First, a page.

The Arizona Daily Star, April 16, 1999
Boys Ranch case: `Give me some evidence'
By Rhonda Bodfield Sander
FLORENCE - At the end of the third day of the criminal case against five former Arizona Boys Ranch workers, defense attorneys had an unusual request: present evidence against the defendants.
``I've never had a case before where I've said, `Please give me some evidence against my client,' '' said Michael Piccarreta, representing former Boys Ranch staffer Troy Jones.
The day ended with the team of seven defense lawyers and several court observers still perplexed about the prosecution strategy of Pinal County Attorney Janna Vanderpool.
Not once has Vanderpool spelled out the precise reasons the five face charges of manslaughter and child abuse in the March 2, 1998, death of Nicholaus Contreraz, 16, at the Boys Ranch Oracle camp.
The first two days of the hearing to determine if the case will actually go to trial presented medical evidence of just how sick Contreraz was when he collapsed and died from an infection in the lining of his lung. He had been forced to exercise despite his pleas for help.
Yesterday's testimony was expected to recount the agonizing last day of his life. But the drama never surfaced. At least six people nodded off in the courtroom in the first hours of testimony, including one of the defendants.
Vanderpool and her chief witness, Pinal County Attorney's Office Investigator James McCormack, instead read through reams of testimony from former Boys Ranch residents and workers about Contreraz's general state of health and general policies at Boys Ranch.
McCormack had to be referred to page numbers to answer Vanderpool's inquiries. He was not involved in the Boys Ranch investigation but has reviewed the case for the past few months.
Defense attorneys peppered each statement with the same objection - there were few specific references to their clients. One of the defendants, Michael Martin Moreno, for example, has so far only come up once - for taking Contreraz to the nurse.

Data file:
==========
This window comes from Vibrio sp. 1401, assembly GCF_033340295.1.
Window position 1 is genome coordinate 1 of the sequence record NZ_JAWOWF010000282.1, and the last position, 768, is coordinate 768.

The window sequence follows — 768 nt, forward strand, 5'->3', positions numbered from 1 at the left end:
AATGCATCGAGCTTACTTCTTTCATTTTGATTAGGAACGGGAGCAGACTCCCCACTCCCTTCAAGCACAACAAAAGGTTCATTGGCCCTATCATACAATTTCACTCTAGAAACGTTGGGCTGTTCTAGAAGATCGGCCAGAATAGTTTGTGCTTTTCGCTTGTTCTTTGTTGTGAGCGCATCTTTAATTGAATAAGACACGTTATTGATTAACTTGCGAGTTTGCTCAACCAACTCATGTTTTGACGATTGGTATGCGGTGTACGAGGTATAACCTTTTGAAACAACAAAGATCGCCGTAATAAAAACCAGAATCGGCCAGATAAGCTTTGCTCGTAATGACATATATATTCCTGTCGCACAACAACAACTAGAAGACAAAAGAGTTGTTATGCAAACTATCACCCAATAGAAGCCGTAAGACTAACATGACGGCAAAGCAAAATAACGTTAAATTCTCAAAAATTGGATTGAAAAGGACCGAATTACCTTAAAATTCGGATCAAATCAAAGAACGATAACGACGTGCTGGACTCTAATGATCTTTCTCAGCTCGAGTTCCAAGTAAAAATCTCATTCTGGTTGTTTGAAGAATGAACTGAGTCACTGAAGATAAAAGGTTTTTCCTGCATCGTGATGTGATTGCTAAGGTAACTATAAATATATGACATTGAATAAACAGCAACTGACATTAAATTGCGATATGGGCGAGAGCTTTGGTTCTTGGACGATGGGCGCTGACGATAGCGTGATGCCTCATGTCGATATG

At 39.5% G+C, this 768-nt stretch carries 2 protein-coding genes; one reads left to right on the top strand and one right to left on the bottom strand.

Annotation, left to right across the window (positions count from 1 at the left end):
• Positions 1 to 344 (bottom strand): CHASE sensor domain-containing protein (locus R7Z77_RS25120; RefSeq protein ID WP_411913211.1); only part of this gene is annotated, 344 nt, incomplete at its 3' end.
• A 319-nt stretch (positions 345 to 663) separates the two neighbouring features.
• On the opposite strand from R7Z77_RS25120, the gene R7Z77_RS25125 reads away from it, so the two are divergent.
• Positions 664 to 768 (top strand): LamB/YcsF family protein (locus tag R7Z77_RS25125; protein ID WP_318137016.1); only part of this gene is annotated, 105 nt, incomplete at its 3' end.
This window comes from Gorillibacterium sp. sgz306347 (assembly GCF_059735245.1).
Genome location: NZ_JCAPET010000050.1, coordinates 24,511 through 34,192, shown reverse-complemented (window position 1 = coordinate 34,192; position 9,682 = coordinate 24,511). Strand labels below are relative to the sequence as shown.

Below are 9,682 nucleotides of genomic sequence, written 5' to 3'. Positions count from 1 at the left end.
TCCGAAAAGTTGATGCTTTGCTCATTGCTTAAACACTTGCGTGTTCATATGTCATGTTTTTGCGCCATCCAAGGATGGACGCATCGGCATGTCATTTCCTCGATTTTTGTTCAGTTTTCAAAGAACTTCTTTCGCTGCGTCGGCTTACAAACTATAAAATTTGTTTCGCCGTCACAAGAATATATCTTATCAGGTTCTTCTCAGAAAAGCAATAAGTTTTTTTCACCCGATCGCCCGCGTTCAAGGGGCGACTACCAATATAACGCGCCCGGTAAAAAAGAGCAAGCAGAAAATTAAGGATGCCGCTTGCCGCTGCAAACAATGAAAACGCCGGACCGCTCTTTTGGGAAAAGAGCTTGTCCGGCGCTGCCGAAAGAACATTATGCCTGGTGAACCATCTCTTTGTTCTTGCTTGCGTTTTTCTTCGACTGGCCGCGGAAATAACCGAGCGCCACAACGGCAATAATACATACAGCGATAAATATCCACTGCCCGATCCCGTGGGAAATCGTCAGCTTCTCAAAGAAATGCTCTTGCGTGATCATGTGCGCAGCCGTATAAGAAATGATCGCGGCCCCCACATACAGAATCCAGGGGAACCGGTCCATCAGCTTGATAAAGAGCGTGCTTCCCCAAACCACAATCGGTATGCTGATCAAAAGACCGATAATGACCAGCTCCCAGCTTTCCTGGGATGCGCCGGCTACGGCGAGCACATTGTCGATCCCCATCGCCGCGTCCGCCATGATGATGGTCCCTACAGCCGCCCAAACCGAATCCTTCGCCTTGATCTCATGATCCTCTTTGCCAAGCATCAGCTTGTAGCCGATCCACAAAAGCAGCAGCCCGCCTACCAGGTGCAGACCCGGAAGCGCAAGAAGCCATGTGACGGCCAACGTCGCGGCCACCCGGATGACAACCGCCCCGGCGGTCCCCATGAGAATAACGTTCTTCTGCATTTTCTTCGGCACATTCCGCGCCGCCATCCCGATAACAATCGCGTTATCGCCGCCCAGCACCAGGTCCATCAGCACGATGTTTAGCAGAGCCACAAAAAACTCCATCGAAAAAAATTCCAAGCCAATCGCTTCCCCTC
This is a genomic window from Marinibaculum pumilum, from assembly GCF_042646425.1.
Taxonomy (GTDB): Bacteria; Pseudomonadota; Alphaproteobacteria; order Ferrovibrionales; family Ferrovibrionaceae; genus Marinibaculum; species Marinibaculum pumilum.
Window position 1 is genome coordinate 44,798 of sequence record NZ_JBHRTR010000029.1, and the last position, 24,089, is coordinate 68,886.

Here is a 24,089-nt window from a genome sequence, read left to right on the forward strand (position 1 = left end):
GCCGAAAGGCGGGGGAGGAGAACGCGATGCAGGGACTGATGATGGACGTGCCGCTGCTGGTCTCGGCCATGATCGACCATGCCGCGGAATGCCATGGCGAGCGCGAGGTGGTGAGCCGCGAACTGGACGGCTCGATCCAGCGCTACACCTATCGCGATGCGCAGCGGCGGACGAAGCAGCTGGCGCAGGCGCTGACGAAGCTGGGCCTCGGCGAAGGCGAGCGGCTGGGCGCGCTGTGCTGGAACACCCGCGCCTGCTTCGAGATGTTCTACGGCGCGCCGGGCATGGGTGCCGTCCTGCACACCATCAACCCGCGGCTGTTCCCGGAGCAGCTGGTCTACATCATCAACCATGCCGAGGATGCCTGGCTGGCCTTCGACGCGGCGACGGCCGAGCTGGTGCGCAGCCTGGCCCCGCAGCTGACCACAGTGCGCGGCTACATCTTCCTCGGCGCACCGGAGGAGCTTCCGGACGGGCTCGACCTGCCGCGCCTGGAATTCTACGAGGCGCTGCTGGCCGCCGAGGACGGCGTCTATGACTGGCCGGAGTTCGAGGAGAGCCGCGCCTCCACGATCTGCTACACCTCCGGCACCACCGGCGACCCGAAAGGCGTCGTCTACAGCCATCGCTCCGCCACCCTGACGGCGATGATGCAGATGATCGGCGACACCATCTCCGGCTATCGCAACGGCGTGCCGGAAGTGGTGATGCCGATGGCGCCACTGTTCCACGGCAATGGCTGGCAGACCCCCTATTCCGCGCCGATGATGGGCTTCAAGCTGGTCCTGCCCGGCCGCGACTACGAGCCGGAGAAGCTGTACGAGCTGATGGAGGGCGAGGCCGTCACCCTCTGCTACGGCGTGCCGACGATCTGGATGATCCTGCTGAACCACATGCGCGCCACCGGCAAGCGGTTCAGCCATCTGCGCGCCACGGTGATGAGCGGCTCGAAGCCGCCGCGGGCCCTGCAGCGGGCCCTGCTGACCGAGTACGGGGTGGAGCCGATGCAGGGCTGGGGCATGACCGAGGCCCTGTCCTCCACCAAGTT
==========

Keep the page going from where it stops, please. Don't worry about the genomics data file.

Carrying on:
The state relied heavily yesterday on police interviews with two Boys Ranch supervisors who said Contreraz showed visible signs of illness. But the pair said they did not stop him from having to do exercises, even though one said the boy's breathing was so labored he had to pause in between words as he spoke.
Neither was charged.
The supervisors told police they saw bruises on Contreraz's body the day before his death and took him to the nurse. But neither they nor the nurse asked Contreraz who gave him the bruises, although the boy said he got them while being physically assisted the day before. Defense attorneys pointed out their clients were of lower rank than the two supervisors.
Lisa Stelly, co-counsel for the state, said prosecutors decided on the strategy to charge the employees closest to Contreraz at the time of his death, even though she acknowledged cases could be made that other employees might have higher levels of culpability.
The case dragged on so long yesterday the attorneys on both sides agreed to simply turn over the defendants' police interviews to the judge to review if Vanderpool agrees to limit the number of statements she will present today when the case resumes.
That will limit Vanderpool's ability to point out conflicting statements in the defendants' interviews.
Closing arguments are expected next week.